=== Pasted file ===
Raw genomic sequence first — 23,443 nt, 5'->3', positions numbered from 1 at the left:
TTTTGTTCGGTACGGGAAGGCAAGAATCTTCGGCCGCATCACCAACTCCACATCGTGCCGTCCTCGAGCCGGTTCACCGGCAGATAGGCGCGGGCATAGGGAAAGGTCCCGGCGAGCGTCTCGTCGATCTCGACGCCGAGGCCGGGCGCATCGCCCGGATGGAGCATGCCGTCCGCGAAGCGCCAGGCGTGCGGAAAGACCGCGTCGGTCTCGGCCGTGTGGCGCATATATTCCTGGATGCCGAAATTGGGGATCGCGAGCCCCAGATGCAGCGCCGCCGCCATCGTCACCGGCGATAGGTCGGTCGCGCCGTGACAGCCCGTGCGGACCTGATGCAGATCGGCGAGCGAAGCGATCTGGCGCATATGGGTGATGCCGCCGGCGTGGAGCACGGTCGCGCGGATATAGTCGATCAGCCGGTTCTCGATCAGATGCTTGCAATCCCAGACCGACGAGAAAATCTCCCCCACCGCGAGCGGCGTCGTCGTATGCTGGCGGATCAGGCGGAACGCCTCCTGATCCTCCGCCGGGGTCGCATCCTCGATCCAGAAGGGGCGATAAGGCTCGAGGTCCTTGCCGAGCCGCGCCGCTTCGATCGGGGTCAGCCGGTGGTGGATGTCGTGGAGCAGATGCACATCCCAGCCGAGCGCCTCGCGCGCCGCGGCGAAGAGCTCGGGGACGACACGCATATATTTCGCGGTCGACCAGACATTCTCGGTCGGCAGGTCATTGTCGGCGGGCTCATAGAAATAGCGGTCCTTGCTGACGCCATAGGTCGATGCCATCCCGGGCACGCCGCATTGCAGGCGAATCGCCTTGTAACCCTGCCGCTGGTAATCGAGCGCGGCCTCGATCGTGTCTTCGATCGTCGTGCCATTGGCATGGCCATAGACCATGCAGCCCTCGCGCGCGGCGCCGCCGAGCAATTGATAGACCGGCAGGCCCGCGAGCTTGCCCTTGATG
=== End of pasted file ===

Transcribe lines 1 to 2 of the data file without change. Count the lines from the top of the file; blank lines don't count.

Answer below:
Raw genomic sequence first — 23,443 nt, 5'->3', positions numbered from 1 at the left:
TTTTGTTCGGTACGGGAAGGCAAGAATCTTCGGCCGCATCACCAACTCCACATCGTGCCGTCCTCGAGCCGGTTCACCGGCAGATAGGCGCGGGCATAGGGAAAGGTCCCGGCGAGCGTCTCGTCGATCTCGACGCCGAGGCCGGGCGCATCGCCCGGATGGAGCATGCCGTCCGCGAAGCGCCAGGCGTGCGGAAAGACCGCGTCGGTCTCGGCCGTGTGGCGCATATATTCCTGGATGCCGAAATTGGGGATCGCGAGCCCCAGATGCAGCGCCGCCGCCATCGTCACCGGCGATAGGTCGGTCGCGCCGTGACAGCCCGTGCGGACCTGATGCAGATCGGCGAGCGAAGCGATCTGGCGCATATGGGTGATGCCGCCGGCGTGGAGCACGGTCGCGCGGATATAGTCGATCAGCCGGTTCTCGATCAGATGCTTGCAATCCCAGACCGACGAGAAAATCTCCCCCACCGCGAGCGGCGTCGTCGTATGCTGGCGGATCAGGCGGAACGCCTCCTGATCCTCCGCCGGGGTCGCATCCTCGATCCAGAAGGGGCGATAAGGCTCGAGGTCCTTGCCGAGCCGCGCCGCTTCGATCGGGGTCAGCCGGTGGTGGATGTCGTGGAGCAGATGCACATCCCAGCCGAGCGCCTCGCGCGCCGCGGCGAAGAGCTCGGGGACGACACGCATATATTTCGCGGTCGACCAGACATTCTCGGTCGGCAGGTCATTGTCGGCGGGCTCATAGAAATAGCGGTCCTTGCTGACGCCATAGGTCGATGCCATCCCGGGCACGCCGCATTGCAGGCGAATCGCCTTGTAACCCTGCCGCTGGTAATCGAGCGCGGCCTCGATCGTGTCTTCGATCGTCGTGCCATTGGCATGGCCATAGACCATGCAGCCCTCGCGCGCGGCGCCGCCGAGCAATTGATAGACCGGCAGGCCCGCGAGCTTGCCCTTGATG